Keep your pride in check. It’s easy to forget your child and only think of yourself or what others think, becoming selfish in your situation. Keep blame out of it, and don’t assign it to anyone or anything, including yourself, your spouse, your church, or God.

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3. Remember God’s Compassion

First, remember that you aren’t responsible for your child’s faith or lack thereof. They are adults and make their own choices. God does not want you to get caught up in guilt or shame but would rather heal your guilt with his forgiveness. Instead, show yourself grace and mercy.

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young man walking through desert alone, affirmations for parents of prodigal child

4. Lift the Burden of Shame

It’s easy to bear the burden of shame over your child’s unbelief. However, our belief pardons us from sinful disgrace. Instead, remember that believing in Jesus Christ will prevent you from being shamed.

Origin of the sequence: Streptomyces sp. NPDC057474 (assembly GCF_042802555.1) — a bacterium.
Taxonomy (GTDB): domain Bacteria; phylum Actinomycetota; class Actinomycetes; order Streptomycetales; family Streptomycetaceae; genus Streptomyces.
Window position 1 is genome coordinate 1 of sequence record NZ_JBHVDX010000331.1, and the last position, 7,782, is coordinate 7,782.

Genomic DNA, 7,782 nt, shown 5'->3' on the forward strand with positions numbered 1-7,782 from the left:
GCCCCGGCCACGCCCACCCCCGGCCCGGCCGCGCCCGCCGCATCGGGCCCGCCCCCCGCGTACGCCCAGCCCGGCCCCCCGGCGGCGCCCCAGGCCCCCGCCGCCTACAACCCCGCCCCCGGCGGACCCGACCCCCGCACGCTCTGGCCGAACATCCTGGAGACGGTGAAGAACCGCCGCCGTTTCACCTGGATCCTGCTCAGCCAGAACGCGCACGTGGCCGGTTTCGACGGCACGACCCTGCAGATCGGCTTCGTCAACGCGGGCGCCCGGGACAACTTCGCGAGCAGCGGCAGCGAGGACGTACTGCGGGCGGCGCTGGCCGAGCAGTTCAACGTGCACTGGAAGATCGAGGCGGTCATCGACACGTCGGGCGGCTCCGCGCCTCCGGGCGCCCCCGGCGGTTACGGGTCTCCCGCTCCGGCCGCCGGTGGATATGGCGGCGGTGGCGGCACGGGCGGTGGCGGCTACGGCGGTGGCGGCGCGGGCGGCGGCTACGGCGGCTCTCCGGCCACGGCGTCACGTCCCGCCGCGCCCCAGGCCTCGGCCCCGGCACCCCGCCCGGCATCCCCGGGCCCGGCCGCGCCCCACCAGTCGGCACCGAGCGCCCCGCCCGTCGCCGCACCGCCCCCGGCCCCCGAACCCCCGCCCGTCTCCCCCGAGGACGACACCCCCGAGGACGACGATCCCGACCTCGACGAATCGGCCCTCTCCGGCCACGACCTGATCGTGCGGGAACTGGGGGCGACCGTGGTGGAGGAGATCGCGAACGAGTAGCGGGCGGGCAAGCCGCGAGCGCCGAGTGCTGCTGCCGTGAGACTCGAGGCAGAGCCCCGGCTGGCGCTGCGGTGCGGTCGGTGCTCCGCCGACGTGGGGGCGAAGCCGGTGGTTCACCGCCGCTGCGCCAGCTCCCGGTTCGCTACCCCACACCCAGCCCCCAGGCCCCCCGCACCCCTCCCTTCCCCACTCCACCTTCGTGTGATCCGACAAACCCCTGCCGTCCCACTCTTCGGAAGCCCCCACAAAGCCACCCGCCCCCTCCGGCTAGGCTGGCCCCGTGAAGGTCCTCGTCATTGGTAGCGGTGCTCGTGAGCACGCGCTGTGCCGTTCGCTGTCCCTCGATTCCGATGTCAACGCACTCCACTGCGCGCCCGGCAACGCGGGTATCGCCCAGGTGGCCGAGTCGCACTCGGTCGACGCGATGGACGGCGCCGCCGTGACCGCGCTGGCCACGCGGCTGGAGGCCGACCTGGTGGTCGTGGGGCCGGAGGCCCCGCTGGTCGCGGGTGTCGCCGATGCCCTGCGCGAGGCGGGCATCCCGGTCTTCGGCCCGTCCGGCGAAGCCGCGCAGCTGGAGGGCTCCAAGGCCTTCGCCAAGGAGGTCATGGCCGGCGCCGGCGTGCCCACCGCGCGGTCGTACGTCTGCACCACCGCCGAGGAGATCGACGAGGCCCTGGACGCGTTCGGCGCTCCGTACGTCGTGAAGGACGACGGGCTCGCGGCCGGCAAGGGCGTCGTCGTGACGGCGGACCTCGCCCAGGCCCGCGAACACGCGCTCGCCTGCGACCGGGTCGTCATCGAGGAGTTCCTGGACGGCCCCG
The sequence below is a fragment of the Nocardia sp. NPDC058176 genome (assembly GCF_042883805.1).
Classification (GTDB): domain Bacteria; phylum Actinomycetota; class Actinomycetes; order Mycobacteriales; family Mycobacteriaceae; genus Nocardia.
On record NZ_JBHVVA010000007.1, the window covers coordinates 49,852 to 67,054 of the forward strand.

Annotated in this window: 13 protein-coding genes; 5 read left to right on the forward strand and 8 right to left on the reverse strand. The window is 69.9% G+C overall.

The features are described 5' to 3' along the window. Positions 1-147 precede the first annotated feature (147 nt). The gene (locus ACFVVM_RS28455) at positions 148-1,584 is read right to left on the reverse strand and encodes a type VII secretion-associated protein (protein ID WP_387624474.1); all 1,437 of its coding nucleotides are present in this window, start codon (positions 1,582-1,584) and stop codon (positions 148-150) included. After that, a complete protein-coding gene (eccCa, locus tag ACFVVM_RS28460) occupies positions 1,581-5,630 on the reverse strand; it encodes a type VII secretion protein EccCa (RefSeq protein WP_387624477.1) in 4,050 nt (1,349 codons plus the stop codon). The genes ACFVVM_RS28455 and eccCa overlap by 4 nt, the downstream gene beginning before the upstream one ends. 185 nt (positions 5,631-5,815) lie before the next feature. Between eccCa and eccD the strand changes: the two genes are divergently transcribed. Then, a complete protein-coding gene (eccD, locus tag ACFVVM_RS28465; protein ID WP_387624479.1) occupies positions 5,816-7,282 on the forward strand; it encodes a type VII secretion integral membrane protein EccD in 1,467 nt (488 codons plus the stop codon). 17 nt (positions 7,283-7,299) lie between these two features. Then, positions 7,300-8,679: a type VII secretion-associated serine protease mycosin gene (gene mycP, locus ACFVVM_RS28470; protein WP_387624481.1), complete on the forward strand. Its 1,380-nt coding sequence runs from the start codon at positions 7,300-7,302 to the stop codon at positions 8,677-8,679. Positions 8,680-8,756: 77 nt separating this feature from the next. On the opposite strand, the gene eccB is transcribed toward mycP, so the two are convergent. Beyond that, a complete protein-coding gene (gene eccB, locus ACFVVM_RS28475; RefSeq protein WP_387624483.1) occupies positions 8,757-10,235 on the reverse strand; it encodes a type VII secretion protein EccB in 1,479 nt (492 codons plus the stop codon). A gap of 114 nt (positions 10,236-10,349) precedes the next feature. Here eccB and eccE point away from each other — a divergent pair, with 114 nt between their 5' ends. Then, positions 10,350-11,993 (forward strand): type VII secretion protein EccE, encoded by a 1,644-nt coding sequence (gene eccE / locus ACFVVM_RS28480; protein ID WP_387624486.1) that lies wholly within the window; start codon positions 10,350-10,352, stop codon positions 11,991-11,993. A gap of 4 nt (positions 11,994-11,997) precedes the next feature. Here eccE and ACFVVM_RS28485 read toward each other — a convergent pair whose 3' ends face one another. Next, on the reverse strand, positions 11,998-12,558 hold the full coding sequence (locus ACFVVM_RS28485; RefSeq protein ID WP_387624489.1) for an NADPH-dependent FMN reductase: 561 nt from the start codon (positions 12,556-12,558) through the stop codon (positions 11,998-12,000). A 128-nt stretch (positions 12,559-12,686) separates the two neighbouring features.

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5. Talk to God

Talk to God about how you feel. He understands your distress. He has personal experience with it because Adam and Eve, his first children, walked away from him. You can find accounts of God’s mourning over his children turning from him in the books of Hosea (Chapter 11), Luke (19:42), Matthew (23:37), and Psalms (62:8).

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6. Find Your Strength, Security, and Identity in God, Not as a Parent

6. Find Your Strength, Security, and Identity in God, Not as a Parent

Do your best to rest in God’s wisdom and goodness. Even though your son or daughter is forsaking you, God still receives you, and that trumps your child rejecting you. Knowing your son or daughter has rejected Christ can shake you to the core, so ask for God’s power to help you handle it.